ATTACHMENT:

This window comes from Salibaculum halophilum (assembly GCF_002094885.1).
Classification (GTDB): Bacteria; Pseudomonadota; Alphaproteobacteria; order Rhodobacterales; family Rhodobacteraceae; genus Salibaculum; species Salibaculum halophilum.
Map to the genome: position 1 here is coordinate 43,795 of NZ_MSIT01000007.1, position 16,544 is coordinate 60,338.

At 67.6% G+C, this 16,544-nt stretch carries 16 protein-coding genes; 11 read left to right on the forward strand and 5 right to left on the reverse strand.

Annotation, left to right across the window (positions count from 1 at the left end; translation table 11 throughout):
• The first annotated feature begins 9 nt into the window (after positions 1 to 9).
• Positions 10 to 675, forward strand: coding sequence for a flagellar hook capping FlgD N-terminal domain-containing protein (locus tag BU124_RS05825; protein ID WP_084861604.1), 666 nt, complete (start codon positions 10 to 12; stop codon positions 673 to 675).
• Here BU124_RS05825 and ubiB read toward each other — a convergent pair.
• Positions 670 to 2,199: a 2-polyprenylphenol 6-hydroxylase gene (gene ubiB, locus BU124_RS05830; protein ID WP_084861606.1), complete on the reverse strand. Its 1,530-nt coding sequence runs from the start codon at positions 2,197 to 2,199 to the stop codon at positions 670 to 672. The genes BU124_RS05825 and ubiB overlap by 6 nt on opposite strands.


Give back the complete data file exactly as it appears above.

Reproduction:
This window comes from Salibaculum halophilum (assembly GCF_002094885.1).
Classification (GTDB): Bacteria; Pseudomonadota; Alphaproteobacteria; order Rhodobacterales; family Rhodobacteraceae; genus Salibaculum; species Salibaculum halophilum.
Map to the genome: position 1 here is coordinate 43,795 of NZ_MSIT01000007.1, position 16,544 is coordinate 60,338.

At 67.6% G+C, this 16,544-nt stretch carries 16 protein-coding genes; 11 read left to right on the forward strand and 5 right to left on the reverse strand.

Annotation, left to right across the window (positions count from 1 at the left end; translation table 11 throughout):
• The first annotated feature begins 9 nt into the window (after positions 1 to 9).
• Positions 10 to 675, forward strand: coding sequence for a flagellar hook capping FlgD N-terminal domain-containing protein (locus tag BU124_RS05825; protein ID WP_084861604.1), 666 nt, complete (start codon positions 10 to 12; stop codon positions 673 to 675).
• Here BU124_RS05825 and ubiB read toward each other — a convergent pair.
• Positions 670 to 2,199: a 2-polyprenylphenol 6-hydroxylase gene (gene ubiB, locus BU124_RS05830; protein ID WP_084861606.1), complete on the reverse strand. Its 1,530-nt coding sequence runs from the start codon at positions 2,197 to 2,199 to the stop codon at positions 670 to 672. The genes BU124_RS05825 and ubiB overlap by 6 nt on opposite strands.